Bi-directional expert facilitation
In our prior research, a trained facilitator led bi-directional “structured dialogue” that allowed discussion to occur in an organic, open-ended manner. The facilitator built on themes emerging in the peer-to-peer discussion by presenting powerful life stories and analyses from other studies of women’s health, and themes that emerged from interviews with individual participants. The group considered stories and themes that were presented and discussed them in relation to their own lives and experience—weaving together their own experiences with those of other women, both inside and outside the group. Through this process, they developed an understanding of the broader forces that influence and structure their choices and practices on an everyday basis. We found that this approach engaged women in a way that decreased depression and other negative emotional states, improved their capacity to deal with socioeconomic conditions and relationships with intimate partners, and gave them a new way of thinking about their own lives and for understanding their community [36, 37, 50]. Women described these changes as personally empowering and transformative.
Storytelling is a central component of the innovative structured dialogue group intervention that we have developed. Both of our prior projects with women used storytelling, an evidence-based strategy from research on empowerment among women that has been found to be particularly effective among women of color . In our projects, the participants shared stories of their experiences, or the facilitator presented stories from other women. For women in our studies, the act of storytelling was evocative. They shared experiences, expressed feelings, and saw the connection between their own stories and stories of others. Women found participation in this process to be empowering, giving them information and tools to understand the root causes of disparities they recognize in their own lives. The group-centered learning was generative through the development of social connections, and the identification of both individual actions and group strategies to improve health. Structured dialogue helped women participants create their own narratives in a way that was healing and personally transformative (empowering). The peer-to-peer nature of the proposed structured dialogue group intervention will help participants “locate” and “ground” (emplace) themselves within a supportive social network. The critical social “literacy” that accrues from the structured dialogue design of our model will help women further “locate” and “ground” themselves in relation to shared stories and experiences—stories and experiences from others in the group and those presented by the facilitator—that tether participants’ lives to policy and structural relations of power through transformative learning, building resilience, and becoming empowered.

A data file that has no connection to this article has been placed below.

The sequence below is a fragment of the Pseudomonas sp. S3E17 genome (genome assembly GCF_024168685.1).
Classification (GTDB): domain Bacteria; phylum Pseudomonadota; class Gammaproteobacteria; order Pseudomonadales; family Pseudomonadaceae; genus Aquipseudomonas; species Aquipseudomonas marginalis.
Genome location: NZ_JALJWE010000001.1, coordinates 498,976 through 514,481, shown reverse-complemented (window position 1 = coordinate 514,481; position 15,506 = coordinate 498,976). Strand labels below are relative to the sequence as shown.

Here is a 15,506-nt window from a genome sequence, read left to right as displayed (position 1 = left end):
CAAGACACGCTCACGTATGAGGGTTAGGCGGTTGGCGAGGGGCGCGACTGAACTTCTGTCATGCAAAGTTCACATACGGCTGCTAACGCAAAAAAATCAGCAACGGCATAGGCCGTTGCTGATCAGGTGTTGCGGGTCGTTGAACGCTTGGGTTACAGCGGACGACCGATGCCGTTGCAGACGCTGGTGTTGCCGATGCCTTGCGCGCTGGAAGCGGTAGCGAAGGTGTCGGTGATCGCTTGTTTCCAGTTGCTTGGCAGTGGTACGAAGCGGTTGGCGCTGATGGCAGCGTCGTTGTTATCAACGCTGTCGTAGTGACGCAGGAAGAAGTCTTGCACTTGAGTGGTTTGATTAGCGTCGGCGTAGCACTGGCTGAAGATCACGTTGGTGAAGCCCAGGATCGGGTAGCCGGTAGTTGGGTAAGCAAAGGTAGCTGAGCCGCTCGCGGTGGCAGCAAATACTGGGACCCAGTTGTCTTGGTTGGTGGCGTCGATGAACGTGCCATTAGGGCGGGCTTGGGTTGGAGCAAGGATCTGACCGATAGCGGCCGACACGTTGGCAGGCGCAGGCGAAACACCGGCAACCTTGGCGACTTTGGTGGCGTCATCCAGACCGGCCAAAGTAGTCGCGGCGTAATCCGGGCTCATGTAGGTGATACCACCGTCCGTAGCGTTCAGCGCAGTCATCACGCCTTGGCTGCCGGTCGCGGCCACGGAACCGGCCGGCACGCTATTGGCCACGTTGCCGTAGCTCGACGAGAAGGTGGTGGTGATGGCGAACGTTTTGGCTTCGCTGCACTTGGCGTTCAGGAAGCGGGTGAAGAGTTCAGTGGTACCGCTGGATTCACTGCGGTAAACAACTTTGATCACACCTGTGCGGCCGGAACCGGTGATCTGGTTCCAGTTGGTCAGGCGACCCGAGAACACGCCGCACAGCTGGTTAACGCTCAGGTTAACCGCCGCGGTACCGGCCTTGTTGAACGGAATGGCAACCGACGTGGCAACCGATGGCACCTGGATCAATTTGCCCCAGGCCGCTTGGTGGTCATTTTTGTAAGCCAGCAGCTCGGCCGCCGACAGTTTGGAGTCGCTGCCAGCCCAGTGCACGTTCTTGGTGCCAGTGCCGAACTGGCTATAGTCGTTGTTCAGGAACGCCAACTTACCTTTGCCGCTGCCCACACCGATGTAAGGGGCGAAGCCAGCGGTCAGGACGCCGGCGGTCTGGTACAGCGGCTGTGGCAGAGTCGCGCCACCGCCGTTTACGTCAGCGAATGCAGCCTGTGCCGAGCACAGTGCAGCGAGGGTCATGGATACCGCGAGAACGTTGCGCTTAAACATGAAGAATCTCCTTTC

The primary outcome measures are changes from baseline to 12 months in:
Resilience as measured by the Connor-Davidson Resilience Scale-25 (CD-RISC 25) 
The secondary outcome measures are: